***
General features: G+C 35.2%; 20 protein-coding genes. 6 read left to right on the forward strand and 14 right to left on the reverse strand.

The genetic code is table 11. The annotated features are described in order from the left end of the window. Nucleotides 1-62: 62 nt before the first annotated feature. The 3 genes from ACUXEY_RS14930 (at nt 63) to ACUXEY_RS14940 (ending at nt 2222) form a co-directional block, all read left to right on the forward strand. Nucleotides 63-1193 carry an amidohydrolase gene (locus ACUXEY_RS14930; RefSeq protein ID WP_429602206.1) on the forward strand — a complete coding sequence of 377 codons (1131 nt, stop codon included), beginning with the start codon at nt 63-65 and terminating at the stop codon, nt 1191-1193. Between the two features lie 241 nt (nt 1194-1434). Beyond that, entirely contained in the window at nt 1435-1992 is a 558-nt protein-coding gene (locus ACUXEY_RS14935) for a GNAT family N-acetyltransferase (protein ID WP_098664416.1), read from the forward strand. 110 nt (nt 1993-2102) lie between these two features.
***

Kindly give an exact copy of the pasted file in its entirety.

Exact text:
General features: G+C 35.2%; 20 protein-coding genes. 6 read left to right on the forward strand and 14 right to left on the reverse strand.

The genetic code is table 11. The annotated features are described in order from the left end of the window. Nucleotides 1-62: 62 nt before the first annotated feature. The 3 genes from ACUXEY_RS14930 (at nt 63) to ACUXEY_RS14940 (ending at nt 2222) form a co-directional block, all read left to right on the forward strand. Nucleotides 63-1193 carry an amidohydrolase gene (locus ACUXEY_RS14930; RefSeq protein ID WP_429602206.1) on the forward strand — a complete coding sequence of 377 codons (1131 nt, stop codon included), beginning with the start codon at nt 63-65 and terminating at the stop codon, nt 1191-1193. Between the two features lie 241 nt (nt 1194-1434). Beyond that, entirely contained in the window at nt 1435-1992 is a 558-nt protein-coding gene (locus ACUXEY_RS14935) for a GNAT family N-acetyltransferase (protein ID WP_098664416.1), read from the forward strand. 110 nt (nt 1993-2102) lie between these two features.